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katnas

NEW YORK, NY - NOVEMBER 15: Don McGahn, general counsel for the Trump transition team, gets into an elevator in the lobby at Trump Tower, November 15, 2016 in New York City. President-elect Donald Trump is in the process of choosing his presidential cabinet as he transitions from a candidate to the president-elect. (Photo by Drew Angerer/Getty Images)

By Drew Angerer


Gregory Katsas '86 was named Deputy Assistant to the President and Deputy Counsel to the President. He will serve in these posts from the White House Counsel's office.

Katsas will report to White House Counsel Donald McGahn II, where he will advise President Donald Trump on all legal issues concerning the President and his administration.

Prior to joining the White House Counsel's office, Katsas served as a partner in the Washington, D.C. law firm Jones Day. At Jones Day, Katsas worked on cases involving administrative law, employment discrimination, international law, and products liability. He has argued more than 75 cases before appellate courts in the United States, and has argued cases before the U.S. Supreme Court.

Most notably, Katsas was involved in the 2012 case National Federation of Independent Business v. Sebelius, which challenged the Affordable Care Act's individual mandate that allowed the U.S. Congress to force people to buy health insurance. Katsas argued that "the Anti-Injunction Act does not bar the Court from hearing a challenge to the Patient Protection and Affordable Care Act's individual mandate requiring the purchase of health insurance." The case was eventually decided 5-4 in favor the administration.

Katsas also served from 2001 to 2009 in the U.S. Department of Justice. He served as Assistant Attorney General for the Civil Division and the Acting Associate Attorney General. At the Justice Department, Katsas "handled or supervised most of the Federal Government’s leading civil appeals," according to the Federalist Society, and oversaw enforcements of the False Claims Act and the Food, Drug, and Cosmetic Act. He also handled cases involving enemy combat detainees at Guantánamo Bay, the applicability of the state secrets privilege involving clandestine CIA activities, and "the constitutionality of federal statutes on subjects ranging from the Pledge of Allegiance to partial-birth abortion."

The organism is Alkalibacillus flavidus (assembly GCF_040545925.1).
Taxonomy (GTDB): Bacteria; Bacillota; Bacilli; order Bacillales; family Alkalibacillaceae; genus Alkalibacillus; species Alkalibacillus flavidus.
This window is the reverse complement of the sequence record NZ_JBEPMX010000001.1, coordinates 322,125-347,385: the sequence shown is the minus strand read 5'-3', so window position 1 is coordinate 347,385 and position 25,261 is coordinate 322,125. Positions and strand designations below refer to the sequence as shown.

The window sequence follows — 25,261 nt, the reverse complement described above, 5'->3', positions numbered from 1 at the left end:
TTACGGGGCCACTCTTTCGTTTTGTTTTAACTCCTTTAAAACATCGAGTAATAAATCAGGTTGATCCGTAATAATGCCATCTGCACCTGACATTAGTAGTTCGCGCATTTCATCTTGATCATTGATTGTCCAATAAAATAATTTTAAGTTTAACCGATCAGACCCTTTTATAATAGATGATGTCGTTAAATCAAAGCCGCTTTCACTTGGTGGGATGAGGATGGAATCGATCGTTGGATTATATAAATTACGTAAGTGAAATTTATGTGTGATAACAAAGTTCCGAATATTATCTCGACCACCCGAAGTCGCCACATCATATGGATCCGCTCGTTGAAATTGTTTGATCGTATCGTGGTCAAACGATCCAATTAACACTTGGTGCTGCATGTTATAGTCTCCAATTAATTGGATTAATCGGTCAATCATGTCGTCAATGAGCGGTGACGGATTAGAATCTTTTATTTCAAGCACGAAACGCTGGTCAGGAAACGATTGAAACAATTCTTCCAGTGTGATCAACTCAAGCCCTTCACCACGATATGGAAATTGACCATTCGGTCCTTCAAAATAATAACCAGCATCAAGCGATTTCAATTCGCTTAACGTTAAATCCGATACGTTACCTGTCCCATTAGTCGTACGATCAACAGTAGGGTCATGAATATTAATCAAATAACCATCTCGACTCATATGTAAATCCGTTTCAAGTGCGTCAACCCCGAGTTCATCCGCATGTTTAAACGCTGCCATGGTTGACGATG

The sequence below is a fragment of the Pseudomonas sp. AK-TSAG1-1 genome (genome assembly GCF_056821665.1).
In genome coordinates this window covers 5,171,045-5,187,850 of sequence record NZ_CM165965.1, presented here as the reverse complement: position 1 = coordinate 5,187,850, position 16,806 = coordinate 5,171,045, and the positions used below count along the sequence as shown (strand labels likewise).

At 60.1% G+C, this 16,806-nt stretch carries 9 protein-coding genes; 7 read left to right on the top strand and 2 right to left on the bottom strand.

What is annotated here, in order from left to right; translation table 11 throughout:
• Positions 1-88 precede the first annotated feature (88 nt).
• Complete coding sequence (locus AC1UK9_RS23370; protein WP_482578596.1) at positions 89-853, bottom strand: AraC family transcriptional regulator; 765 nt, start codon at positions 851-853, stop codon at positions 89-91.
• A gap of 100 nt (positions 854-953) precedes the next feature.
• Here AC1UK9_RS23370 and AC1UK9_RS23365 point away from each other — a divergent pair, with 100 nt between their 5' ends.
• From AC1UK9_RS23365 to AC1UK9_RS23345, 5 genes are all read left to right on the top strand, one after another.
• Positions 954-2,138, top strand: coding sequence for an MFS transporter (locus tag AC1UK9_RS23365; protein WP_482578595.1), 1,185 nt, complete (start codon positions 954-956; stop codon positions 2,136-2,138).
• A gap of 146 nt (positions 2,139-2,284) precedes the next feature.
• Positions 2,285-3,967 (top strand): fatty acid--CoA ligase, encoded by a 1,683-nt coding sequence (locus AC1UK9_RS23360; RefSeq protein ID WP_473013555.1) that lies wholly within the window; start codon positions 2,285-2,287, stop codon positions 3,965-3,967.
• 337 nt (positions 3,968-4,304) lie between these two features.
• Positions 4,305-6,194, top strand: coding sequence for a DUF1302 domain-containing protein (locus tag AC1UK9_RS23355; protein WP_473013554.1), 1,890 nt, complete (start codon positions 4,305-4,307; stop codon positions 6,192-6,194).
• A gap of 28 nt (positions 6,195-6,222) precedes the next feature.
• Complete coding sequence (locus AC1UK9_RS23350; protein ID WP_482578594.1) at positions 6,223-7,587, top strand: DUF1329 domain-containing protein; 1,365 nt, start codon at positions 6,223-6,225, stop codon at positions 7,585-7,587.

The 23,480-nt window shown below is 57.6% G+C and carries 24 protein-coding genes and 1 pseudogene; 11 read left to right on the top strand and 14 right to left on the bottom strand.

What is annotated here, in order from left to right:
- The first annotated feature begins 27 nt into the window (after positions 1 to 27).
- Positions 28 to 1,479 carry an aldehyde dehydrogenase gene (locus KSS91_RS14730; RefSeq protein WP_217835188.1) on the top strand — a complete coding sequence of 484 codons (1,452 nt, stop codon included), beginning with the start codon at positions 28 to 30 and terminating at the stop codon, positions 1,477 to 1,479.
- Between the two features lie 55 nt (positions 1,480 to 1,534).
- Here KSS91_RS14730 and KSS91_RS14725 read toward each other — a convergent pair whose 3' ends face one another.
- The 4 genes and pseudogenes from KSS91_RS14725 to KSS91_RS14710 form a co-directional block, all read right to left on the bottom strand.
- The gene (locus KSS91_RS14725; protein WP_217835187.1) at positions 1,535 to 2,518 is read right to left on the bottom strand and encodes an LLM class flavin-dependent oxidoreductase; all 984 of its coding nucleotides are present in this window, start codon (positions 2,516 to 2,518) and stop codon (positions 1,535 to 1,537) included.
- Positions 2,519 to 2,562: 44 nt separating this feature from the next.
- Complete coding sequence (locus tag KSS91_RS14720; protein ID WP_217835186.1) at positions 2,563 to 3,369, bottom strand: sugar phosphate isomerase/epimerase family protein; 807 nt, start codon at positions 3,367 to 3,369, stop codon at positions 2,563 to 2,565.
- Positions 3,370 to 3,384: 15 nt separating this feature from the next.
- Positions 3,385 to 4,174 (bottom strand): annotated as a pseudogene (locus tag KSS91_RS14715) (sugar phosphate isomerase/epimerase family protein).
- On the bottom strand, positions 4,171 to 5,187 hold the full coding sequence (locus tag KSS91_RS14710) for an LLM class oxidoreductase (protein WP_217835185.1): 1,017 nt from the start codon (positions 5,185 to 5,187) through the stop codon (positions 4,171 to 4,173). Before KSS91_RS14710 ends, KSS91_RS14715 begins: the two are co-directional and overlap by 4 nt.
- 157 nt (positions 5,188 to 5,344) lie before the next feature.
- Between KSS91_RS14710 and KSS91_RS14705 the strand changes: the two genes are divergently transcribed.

In 2009, Katsas received the Edmund Randolph Award for outstanding service, which is the highest award that anyone can receive at the Justice Department. Former Attorney General Michael Mukasey described Katsas as "widely regarded as one of the Justice Department's most outstanding civil and appellate attorneys."

Katsas clerked for U.S. Supreme Court Justice Clarence Thomas and Judge Edward Becker of the U.S. Court of Appeals for the Third Circuit. He graduated from Harvard Law School, where he was the executive editor of the Harvard Law Review. He is also currently a member of the Federalist Society.

At the University, Katsas majored in Philosophy, and his senior thesis was titled "Proper Names and Descriptive Senses."

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